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Michigan Supreme Court Holds Convicted Prisoner Entitled to Pre-Trial Jail Time Credit

On July 27, 2021, the Michigan Supreme Court ruled en banc that pre-trial detainees are entitled to jail time credit if they were unable to make bond except for jail time served after a parole revocation warrant issued.

Erick R. Allen was on parole for crimes he was convicted of in 2013. He was arrested on July 12, 2015 for possession of less than 25 grams of cocaine. The Michigan Department of Corrections (MDOC) did not issue a detainer so he was released on a personal recognizance (PR) bond. He missed two court dates and was jailed on a $5,000 bond on August 17, 2017. Unable to raise bond, the court released him on August 31, 2017 so he could attend a drug rehabilitation program.

Allen brought drugs with him to the program and was arrested September 5, 2017. MDOC issued a parole revocation warrant that day. He remained in jail through trial and sentencing on March 1, 2018. Because he was on parole the entire time, the trial judge decided he was not entitled to pre-trial jail time credit. He spent 17 days in jail before MDOC issued a detainer for him and 178 days thereafter until he was sentenced.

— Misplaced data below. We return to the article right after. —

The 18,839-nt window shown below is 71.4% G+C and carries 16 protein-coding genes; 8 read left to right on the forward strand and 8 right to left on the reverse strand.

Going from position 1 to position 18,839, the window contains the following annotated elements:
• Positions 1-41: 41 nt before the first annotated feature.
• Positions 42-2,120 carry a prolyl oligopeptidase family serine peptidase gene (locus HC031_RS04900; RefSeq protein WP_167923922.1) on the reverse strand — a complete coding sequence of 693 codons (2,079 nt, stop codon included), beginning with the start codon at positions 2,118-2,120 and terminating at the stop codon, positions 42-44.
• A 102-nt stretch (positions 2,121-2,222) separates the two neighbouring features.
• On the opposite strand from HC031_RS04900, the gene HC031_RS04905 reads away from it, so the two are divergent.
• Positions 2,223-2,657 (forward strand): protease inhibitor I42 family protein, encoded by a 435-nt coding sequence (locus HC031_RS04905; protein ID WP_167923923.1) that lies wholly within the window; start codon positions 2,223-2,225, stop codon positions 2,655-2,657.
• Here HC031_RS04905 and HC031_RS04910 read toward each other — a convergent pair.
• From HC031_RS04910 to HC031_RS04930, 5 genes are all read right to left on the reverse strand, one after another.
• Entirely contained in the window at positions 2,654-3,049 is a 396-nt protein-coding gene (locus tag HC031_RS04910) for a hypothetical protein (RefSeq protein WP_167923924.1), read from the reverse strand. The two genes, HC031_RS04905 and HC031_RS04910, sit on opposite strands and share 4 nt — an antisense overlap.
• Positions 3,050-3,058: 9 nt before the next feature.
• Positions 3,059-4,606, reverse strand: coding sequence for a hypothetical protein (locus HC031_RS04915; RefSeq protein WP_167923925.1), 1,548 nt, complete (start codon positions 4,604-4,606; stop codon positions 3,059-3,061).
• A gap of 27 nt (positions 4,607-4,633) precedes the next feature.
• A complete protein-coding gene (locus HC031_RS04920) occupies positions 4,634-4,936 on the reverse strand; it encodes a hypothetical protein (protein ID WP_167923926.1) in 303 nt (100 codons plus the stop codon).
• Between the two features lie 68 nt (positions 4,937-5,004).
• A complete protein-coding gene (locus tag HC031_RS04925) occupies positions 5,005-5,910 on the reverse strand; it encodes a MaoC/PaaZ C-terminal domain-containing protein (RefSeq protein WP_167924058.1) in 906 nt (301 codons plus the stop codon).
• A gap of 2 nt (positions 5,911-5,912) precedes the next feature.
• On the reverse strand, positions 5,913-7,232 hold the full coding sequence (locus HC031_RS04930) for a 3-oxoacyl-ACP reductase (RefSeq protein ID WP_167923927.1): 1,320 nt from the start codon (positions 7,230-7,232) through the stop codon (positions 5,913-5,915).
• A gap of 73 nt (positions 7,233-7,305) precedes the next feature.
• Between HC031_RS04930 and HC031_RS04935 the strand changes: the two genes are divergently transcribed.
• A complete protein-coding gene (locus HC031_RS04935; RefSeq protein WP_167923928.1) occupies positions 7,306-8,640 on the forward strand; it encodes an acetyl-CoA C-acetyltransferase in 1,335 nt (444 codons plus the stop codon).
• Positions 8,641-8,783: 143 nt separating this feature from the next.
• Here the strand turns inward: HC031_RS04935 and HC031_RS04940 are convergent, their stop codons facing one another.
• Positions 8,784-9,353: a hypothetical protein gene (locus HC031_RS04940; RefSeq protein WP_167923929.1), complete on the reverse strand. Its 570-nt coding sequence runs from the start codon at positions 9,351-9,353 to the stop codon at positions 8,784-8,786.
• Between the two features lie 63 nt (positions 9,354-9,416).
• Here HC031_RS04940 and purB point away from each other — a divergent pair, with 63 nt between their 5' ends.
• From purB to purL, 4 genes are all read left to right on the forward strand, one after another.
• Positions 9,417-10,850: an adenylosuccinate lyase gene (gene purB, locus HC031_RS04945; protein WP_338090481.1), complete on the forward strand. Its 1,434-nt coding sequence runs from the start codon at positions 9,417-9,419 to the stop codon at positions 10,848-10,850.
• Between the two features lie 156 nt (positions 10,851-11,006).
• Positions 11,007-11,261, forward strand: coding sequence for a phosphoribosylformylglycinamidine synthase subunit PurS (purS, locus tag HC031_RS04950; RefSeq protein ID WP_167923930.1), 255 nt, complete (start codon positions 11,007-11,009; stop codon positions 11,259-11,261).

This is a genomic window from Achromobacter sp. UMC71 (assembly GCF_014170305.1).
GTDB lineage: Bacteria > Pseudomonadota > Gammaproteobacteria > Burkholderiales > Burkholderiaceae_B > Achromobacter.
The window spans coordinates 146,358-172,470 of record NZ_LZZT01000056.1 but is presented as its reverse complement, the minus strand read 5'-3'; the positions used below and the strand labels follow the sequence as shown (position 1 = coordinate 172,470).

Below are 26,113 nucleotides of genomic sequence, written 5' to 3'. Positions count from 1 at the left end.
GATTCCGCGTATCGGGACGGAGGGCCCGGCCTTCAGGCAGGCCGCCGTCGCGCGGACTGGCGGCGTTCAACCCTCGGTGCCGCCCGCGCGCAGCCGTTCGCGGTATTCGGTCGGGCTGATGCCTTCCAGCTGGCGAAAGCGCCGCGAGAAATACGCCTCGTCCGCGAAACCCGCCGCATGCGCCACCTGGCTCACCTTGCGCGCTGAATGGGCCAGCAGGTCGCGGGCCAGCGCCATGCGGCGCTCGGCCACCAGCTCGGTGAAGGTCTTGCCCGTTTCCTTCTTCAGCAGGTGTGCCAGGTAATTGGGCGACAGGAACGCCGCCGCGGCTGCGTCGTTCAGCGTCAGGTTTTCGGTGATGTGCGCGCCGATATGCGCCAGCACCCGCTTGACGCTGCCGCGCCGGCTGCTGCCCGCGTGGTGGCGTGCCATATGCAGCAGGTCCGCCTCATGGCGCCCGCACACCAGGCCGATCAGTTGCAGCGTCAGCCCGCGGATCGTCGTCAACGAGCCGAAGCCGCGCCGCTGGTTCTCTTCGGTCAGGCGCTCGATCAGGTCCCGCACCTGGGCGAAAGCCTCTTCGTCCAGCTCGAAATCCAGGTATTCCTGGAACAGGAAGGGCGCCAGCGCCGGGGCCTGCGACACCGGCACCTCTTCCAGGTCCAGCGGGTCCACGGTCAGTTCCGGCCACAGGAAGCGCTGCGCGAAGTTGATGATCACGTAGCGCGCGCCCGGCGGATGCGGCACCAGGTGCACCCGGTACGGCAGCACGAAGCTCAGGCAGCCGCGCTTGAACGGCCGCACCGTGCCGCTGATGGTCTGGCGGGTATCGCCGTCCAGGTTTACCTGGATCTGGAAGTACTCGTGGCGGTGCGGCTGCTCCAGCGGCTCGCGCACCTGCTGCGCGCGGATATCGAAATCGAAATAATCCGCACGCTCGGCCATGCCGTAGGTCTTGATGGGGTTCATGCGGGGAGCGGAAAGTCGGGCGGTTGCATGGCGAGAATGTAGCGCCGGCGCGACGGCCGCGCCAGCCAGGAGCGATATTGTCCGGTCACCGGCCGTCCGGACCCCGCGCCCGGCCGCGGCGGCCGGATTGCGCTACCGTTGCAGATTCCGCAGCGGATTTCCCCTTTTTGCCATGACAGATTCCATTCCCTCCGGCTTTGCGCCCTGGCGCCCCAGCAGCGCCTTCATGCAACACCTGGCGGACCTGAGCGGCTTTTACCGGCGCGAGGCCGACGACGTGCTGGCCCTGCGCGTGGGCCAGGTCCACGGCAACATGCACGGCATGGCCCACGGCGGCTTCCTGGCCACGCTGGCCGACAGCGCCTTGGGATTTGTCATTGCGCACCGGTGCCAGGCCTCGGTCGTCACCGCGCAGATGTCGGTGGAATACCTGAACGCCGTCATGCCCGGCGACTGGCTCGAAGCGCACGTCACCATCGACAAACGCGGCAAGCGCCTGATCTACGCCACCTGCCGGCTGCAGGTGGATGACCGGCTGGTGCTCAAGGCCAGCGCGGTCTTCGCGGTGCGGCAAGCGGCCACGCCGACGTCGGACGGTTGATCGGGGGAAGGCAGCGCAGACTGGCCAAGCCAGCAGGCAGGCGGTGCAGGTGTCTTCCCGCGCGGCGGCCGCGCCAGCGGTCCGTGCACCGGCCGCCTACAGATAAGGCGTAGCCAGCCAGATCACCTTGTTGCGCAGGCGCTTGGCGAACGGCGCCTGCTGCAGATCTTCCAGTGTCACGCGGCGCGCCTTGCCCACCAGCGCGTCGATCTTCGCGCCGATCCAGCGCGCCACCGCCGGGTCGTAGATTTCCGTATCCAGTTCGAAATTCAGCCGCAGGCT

The jail time credit issue was appealed. The appeals court denied credit based on People v. Idziak, 484 Mich. 549 (2009), where the state’s supreme court analyzed circumstances for jail time credit granted or denied based on instances of parole detainers being issued or not. Under Idziak, the court held Allen had no jail time credit entitlement, including the 17 days before MDOC issued the detainer. See: People v. Allen, 330 Mich. App. 116 (2019).
Although no objection was made to preserve this issue for review, the Michigan Supreme Court accepted it as plain error. As to jail time credit, the court ruled Allen was entitled by mandatory statute MCL 769.11(b) to credit for the 17 days he spent up to the point that the detainer was issued. It was when notice of possible parole revocation emerged that he became detained for a reason other than inability to make bond, and then jail time credit eligibility ceased. See: People v. Allen, 2021 Mich. LEXIS 1305.

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Related legal case

People v. Allen